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Bangalore based theatre group, Rafiki, is doing a run of The Memorandum, as a tribute to the playwright, Vaclav Havel. The former first president of the Czech Republic is known  for his e

Published: 31st January 2012 04:21 AM  |   Last Updated: 16th May 2012 06:25 PM   |  A+A-


Bangalore based theatre group, Rafiki, is doing a run of The Memorandum, as a tribute to the playwright, Vaclav Havel. The former first president of the Czech Republic is known  for his essays, poems and plays, and later as an outspoken political dissident against Russian communist forces.

Havel is also an internationally renowned statesman and champion of human rights and the play is a tribute to him. “I read his play four or five years ago and it left an impression on me. I kept going back to read it again and again. There was a certain reality or trueness that it exuded every time I read it,” says Sachin Gurjale, the director of the play, about his choice. Havel was also among the most important East European dissident writers of the Cold War period.

As far as adaptations are concerned Gujrale maintains that though there were a few improvisations, he did not meddle with the story line. “His play has no reference to time or space. It is right here and right now,” says the director about the play that is infused with humour. Speaking about the genre of the play, he adds that it was Havel’s belief, that a play must have a tinge of humour. The play’s humour is kind of absurd and tragic. “It condemns you to laugh at your own sad state of affairs,”  says the director.

Keeping to Havel’s political credentials, the play starts in an unnamed organisation where a lone man appears to be the victim of bureaucratic tyranny, when a new, scientific, artificial language called ‘Ptydepe’ is imposed on all the employees. He rebels against Ptydepe from the very beginning using his principles, reason, authority and even compromise; only to be put down time and again by the powers at ‘play’. Gujrale also mentions that the play has an intriguing facet to it. “It exhibits portrays how language can influence a certain mind set,” he adds. The Memorandum lends magnificently to newer and more relevant interpretations today. In its basest level, anyone who has spent a reasonable time in an organisation will relate to the mind-numbing bureaucratic loops that one is forced to ride upon. As a simple understanding level, The Memorandum is a farcical play about bureaucracy, and the futility of working in a system where rules are seemingly designed to dampen individuality and the human spirit. Mr Gross is a man of authority in an office, and one day he finds a memo on his desk that reads like gibberish. On investigation, he realizes that a new synthetic language called “Ptydepe” is being enforced in the organization to improve office communication and productivity And the play treats all this with great lightness and humour that makes it a wholesome entertainer.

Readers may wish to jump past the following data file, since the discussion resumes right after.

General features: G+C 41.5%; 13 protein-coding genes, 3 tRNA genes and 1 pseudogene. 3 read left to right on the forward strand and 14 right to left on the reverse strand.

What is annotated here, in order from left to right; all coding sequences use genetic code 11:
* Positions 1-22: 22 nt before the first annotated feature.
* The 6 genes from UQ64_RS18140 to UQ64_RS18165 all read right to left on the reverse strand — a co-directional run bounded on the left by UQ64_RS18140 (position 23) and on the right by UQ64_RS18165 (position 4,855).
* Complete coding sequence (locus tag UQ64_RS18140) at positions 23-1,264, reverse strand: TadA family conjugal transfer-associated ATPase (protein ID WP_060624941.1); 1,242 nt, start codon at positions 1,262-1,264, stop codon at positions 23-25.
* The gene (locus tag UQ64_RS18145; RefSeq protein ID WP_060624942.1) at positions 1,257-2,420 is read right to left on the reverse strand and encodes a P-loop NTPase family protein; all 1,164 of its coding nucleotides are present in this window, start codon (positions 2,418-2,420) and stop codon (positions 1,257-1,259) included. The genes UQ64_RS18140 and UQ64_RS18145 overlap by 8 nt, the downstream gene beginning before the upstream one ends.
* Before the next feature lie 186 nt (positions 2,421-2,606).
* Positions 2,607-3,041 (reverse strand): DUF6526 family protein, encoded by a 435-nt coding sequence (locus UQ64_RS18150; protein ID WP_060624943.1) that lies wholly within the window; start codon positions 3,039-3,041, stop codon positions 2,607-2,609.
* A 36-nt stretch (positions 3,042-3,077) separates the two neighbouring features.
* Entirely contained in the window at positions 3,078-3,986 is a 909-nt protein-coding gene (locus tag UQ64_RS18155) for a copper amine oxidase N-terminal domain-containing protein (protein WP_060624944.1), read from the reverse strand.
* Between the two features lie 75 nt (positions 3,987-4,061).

A  political prisoner whose writings were banned in his country, Havel resisted totalitarianism in influential essays, speeches, and popular underground plays. His relentless political activism and avant-garde plays established him as a leading voice of protest against the repressive communist government of Czechoslovakia during the 1960s, 1970s, and 1980s. His equally well known “Vanek” trilogy in the 1970’s—Audience, Private View and Protest — has the protagonist, Vanek, as a dissent writer who witnesses the degrading forces of corruption, false ideology, and socioeconomic coercion and is said to be loosely based on the author himself. The Memorandum is one of Havel’s most famous plays, winning the Obie awards in 1967-68. The play is directed by Sachin Gurjale and features—Niren Saldanha, Kanchan Bhattacharyya, Pritham Kumar, Lekha Naidu, Ashish D’Abreo, Anshul Pathak, Vinod Ravindran, Rebecca Spurgeon and Deepika Arwind.

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